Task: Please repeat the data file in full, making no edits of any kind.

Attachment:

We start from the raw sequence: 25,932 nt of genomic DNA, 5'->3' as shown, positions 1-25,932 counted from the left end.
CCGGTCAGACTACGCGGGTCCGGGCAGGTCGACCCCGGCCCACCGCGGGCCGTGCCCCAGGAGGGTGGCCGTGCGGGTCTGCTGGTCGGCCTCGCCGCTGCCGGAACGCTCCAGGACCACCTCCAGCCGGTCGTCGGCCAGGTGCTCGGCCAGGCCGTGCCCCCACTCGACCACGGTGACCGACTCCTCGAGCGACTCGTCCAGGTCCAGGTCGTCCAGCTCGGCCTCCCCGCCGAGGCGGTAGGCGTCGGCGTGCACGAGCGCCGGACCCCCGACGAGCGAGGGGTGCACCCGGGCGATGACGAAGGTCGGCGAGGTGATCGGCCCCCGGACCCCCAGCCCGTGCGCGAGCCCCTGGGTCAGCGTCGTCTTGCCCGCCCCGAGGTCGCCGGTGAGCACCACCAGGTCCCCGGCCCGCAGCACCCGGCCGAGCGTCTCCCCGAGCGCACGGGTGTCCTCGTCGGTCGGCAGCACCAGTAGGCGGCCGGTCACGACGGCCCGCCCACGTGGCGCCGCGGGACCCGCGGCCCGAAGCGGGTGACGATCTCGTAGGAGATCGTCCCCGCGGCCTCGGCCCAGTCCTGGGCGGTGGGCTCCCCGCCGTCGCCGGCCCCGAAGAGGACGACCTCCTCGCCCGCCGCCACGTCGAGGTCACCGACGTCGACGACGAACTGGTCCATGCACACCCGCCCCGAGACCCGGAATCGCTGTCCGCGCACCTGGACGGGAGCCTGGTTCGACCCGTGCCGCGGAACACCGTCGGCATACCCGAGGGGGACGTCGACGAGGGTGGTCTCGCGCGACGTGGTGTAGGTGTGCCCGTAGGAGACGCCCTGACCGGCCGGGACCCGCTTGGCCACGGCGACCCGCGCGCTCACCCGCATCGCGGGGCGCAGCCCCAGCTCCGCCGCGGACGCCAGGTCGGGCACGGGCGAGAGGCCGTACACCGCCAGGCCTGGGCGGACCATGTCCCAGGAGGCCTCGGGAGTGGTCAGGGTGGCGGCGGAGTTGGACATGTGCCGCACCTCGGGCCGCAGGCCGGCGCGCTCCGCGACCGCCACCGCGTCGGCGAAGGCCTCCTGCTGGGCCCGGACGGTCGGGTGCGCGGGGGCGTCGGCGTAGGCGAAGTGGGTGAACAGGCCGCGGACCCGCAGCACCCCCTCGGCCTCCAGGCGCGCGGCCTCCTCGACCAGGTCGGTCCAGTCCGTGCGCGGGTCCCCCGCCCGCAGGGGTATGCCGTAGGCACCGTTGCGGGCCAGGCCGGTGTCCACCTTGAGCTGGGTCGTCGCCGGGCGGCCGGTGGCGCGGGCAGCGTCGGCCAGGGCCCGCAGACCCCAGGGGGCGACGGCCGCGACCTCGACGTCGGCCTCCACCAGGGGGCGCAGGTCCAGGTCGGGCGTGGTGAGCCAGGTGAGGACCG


We start from the raw sequence: 25,932 nt of genomic DNA, 5'->3' as shown, positions 1-25,932 counted from the left end.
CCGGTCAGACTACGCGGGTCCGGGCAGGTCGACCCCGGCCCACCGCGGGCCGTGCCCCAGGAGGGTGGCCGTGCGGGTCTGCTGGTCGGCCTCGCCGCTGCCGGAACGCTCCAGGACCACCTCCAGCCGGTCGTCGGCCAGGTGCTCGGCCAGGCCGTGCCCCCACTCGACCACGGTGACCGACTCCTCGAGCGACTCGTCCAGGTCCAGGTCGTCCAGCTCGGCCTCCCCGCCGAGGCGGTAGGCGTCGGCGTGCACGAGCGCCGGACCCCCGACGAGCGAGGGGTGCACCCGGGCGATGACGAAGGTCGGCGAGGTGATCGGCCCCCGGACCCCCAGCCCGTGCGCGAGCCCCTGGGTCAGCGTCGTCTTGCCCGCCCCGAGGTCGCCGGTGAGCACCACCAGGTCCCCGGCCCGCAGCACCCGGCCGAGCGTCTCCCCGAGCGCACGGGTGTCCTCGTCGGTCGGCAGCACCAGTAGGCGGCCGGTCACGACGGCCCGCCCACGTGGCGCCGCGGGACCCGCGGCCCGAAGCGGGTGACGATCTCGTAGGAGATCGTCCCCGCGGCCTCGGCCCAGTCCTGGGCGGTGGGCTCCCCGCCGTCGCCGGCCCCGAAGAGGACGACCTCCTCGCCCGCCGCCACGTCGAGGTCACCGACGTCGACGACGAACTGGTCCATGCACACCCGCCCCGAGACCCGGAATCGCTGTCCGCGCACCTGGACGGGAGCCTGGTTCGACCCGTGCCGCGGAACACCGTCGGCATACCCGAGGGGGACGTCGACGAGGGTGGTCTCGCGCGACGTGGTGTAGGTGTGCCCGTAGGAGACGCCCTGACCGGCCGGGACCCGCTTGGCCACGGCGACCCGCGCGCTCACCCGCATCGCGGGGCGCAGCCCCAGCTCCGCCGCGGACGCCAGGTCGGGCACGGGCGAGAGGCCGTACACCGCCAGGCCTGGGCGGACCATGTCCCAGGAGGCCTCGGGAGTGGTCAGGGTGGCGGCGGAGTTGGACATGTGCCGCACCTCGGGCCGCAGGCCGGCGCGCTCCGCGACCGCCACCGCGTCGGCGAAGGCCTCCTGCTGGGCCCGGACGGTCGGGTGCGCGGGGGCGTCGGCGTAGGCGAAGTGGGTGAACAGGCCGCGGACCCGCAGCACCCCCTCGGCCTCCAGGCGCGCGGCCTCCTCGACCAGGTCGGTCCAGTCCGTGCGCGGGTCCCCCGCCCGCAGGGGTATGCCGTAGGCACCGTTGCGGGCCAGGCCGGTGTCCACCTTGAGCTGGGTCGTCGCCGGGCGGCCGGTGGCGCGGGCAGCGTCGGCCAGGGCCCGCAGACCCCAGGGGGCGACGGCCGCGACCTCGACGTCGGCCTCCACCAGGGGGCGCAGGTCCAGGTCGGGCGTGGTGAGCCAGGTGAGGACCG